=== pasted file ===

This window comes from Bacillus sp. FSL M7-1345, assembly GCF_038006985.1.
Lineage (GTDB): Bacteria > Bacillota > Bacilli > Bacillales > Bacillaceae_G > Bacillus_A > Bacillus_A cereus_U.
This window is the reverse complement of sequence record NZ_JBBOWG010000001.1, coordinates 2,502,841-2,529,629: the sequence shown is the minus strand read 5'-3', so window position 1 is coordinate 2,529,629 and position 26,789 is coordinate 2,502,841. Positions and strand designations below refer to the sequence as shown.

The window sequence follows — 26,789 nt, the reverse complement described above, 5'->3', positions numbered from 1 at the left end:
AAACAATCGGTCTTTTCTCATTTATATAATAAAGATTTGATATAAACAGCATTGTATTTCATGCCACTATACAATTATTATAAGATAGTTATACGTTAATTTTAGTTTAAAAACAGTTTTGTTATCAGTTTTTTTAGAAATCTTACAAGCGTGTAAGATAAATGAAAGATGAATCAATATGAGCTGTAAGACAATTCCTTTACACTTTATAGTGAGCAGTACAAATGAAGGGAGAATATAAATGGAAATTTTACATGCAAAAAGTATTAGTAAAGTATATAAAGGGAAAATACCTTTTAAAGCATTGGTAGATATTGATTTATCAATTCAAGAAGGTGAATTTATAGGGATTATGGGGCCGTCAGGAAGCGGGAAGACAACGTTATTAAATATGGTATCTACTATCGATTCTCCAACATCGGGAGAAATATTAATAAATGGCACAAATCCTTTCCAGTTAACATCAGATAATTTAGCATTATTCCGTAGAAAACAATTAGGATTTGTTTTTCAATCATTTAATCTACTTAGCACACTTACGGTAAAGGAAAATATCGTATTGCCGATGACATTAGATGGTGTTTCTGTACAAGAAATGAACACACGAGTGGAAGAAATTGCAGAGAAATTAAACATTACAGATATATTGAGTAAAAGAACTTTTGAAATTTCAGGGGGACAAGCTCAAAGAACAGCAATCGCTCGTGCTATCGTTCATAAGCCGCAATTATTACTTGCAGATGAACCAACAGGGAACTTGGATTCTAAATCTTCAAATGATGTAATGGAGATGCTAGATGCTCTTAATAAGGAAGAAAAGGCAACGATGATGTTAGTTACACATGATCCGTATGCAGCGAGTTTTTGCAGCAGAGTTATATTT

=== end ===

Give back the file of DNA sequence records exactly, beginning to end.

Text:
This window comes from Bacillus sp. FSL M7-1345, assembly GCF_038006985.1.
Lineage (GTDB): Bacteria > Bacillota > Bacilli > Bacillales > Bacillaceae_G > Bacillus_A > Bacillus_A cereus_U.
This window is the reverse complement of sequence record NZ_JBBOWG010000001.1, coordinates 2,502,841-2,529,629: the sequence shown is the minus strand read 5'-3', so window position 1 is coordinate 2,529,629 and position 26,789 is coordinate 2,502,841. Positions and strand designations below refer to the sequence as shown.

The window sequence follows — 26,789 nt, the reverse complement described above, 5'->3', positions numbered from 1 at the left end:
AAACAATCGGTCTTTTCTCATTTATATAATAAAGATTTGATATAAACAGCATTGTATTTCATGCCACTATACAATTATTATAAGATAGTTATACGTTAATTTTAGTTTAAAAACAGTTTTGTTATCAGTTTTTTTAGAAATCTTACAAGCGTGTAAGATAAATGAAAGATGAATCAATATGAGCTGTAAGACAATTCCTTTACACTTTATAGTGAGCAGTACAAATGAAGGGAGAATATAAATGGAAATTTTACATGCAAAAAGTATTAGTAAAGTATATAAAGGGAAAATACCTTTTAAAGCATTGGTAGATATTGATTTATCAATTCAAGAAGGTGAATTTATAGGGATTATGGGGCCGTCAGGAAGCGGGAAGACAACGTTATTAAATATGGTATCTACTATCGATTCTCCAACATCGGGAGAAATATTAATAAATGGCACAAATCCTTTCCAGTTAACATCAGATAATTTAGCATTATTCCGTAGAAAACAATTAGGATTTGTTTTTCAATCATTTAATCTACTTAGCACACTTACGGTAAAGGAAAATATCGTATTGCCGATGACATTAGATGGTGTTTCTGTACAAGAAATGAACACACGAGTGGAAGAAATTGCAGAGAAATTAAACATTACAGATATATTGAGTAAAAGAACTTTTGAAATTTCAGGGGGACAAGCTCAAAGAACAGCAATCGCTCGTGCTATCGTTCATAAGCCGCAATTATTACTTGCAGATGAACCAACAGGGAACTTGGATTCTAAATCTTCAAATGATGTAATGGAGATGCTAGATGCTCTTAATAAGGAAGAAAAGGCAACGATGATGTTAGTTACACATGATCCGTATGCAGCGAGTTTTTGCAGCAGAGTTATATTT